What physical characteristics do Americans usually use to describe other people? For example, recently I was meeting a former Peace Corps volunteer at a local café and sent her a text saying I had blond hair and glasses. That’s enough here to describe myself to another expat. I might have added that I have long blond hair.
When I first arrived in Beira, I found myself using hair characteristics to describe people. Of course I can’t use hair color because everyone has the same hair color, but I would say something like, “Oh that girl with long fine braids?” I soon realized that that meant nothing because hairstyles change so frequently. That same girl might, the next day, have her braids out and have short frizzy hair.
In the absence of being able to use hair color or length or even height since I find Mozambicans are all pretty much the same size (with the occasional really short or really tall guy), other descriptions are used. I discussed this with a missionary family who I had dinner with the other night. They have a 7-year-old daughter and 9-year-old son. I know the daughter from teaching Sunday school but hadn’t really spent any time with the son. During dinner he said to his sister, “You’re right. Tall and skinny.” Their mom said, “They’re referring to you. Katie described you to Peter since he couldn’t picture who was coming to dinner.” I said, “Wow, you think I’m tall? Thanks!” “Yeah but,” their mom said, “Remember that Katie’s short.” Then Peter said, “But I pictured you with a long rectangular face, but you actually have an oval face.” I don’t think I’ve ever been described in such detail before. My hair color didn’t factor in at all. Even though these kids are American, they’ve grown up in other cultures and have learned to distinguish other characteristics.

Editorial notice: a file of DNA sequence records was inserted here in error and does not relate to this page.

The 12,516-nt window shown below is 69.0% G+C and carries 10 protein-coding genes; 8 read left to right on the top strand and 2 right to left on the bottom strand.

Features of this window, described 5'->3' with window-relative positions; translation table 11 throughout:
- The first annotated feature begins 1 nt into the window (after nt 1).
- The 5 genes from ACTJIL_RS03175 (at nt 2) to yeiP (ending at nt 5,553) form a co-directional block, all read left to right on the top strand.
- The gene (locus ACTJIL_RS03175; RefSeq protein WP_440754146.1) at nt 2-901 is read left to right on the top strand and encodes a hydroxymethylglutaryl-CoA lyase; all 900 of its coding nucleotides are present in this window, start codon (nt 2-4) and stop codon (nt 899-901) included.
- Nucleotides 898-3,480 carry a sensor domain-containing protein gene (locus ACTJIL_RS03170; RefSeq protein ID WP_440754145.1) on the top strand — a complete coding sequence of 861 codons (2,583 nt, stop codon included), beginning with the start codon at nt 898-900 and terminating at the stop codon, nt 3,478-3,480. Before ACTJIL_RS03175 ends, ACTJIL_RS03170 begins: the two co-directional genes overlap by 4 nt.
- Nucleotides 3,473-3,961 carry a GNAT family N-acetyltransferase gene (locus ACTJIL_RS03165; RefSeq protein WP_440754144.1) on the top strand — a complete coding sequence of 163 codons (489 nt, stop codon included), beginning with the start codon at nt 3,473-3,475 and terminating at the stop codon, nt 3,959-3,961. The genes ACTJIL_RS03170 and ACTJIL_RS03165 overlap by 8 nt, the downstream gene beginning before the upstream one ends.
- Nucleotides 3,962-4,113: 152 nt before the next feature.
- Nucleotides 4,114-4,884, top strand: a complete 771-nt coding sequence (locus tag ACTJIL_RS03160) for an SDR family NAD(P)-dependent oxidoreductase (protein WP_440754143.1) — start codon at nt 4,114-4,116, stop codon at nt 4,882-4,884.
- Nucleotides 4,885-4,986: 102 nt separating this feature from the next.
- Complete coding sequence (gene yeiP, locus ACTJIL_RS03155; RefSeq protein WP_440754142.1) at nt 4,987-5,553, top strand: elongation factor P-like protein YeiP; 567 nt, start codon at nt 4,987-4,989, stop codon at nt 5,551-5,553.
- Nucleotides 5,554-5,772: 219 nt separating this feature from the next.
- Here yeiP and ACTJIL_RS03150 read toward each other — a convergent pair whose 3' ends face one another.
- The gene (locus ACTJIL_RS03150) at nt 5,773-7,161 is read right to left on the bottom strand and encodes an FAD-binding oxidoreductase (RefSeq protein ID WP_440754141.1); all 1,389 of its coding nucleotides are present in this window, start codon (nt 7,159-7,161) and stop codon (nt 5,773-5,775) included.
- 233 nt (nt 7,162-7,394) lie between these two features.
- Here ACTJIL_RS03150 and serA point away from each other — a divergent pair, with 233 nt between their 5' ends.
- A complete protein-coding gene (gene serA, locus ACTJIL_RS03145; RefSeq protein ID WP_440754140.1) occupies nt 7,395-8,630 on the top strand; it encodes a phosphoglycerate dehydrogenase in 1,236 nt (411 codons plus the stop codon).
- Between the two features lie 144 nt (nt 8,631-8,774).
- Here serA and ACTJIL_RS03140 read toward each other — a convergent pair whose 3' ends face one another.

“Skinny” and “fat” are perfectly acceptable descriptors here. I mean perfectly acceptable to describe to the person’s face. I once had an amusing conversation with my former Portuguese tutor about cultural differences in usage of the word “fat” since we have a mutual friend at Oasis who is known as João Gordo (Fat John) to distinguish him from the other João on our staff. (Note: By American standards João Gordo is not the least bit fat, but by comparison to all the skinny guys around here, I can see why they call him that.) I explained that in my country you would never call someone fat. He said, “But what if they are fat?” I said, “Even if they weigh 300 pounds, you would never say that.” That made absolutely no sense to him. If someone’s fat, you call them fat. If someone’s skinny, you call them skinny.
It’s interesting and sometimes challenging to look at people in a different way. How would you describe your friends or family if you couldn’t mention hair color, length or style but felt free to use “skinny” or “fat” or “short” or any other descriptive word that we shy away from for fear of offending?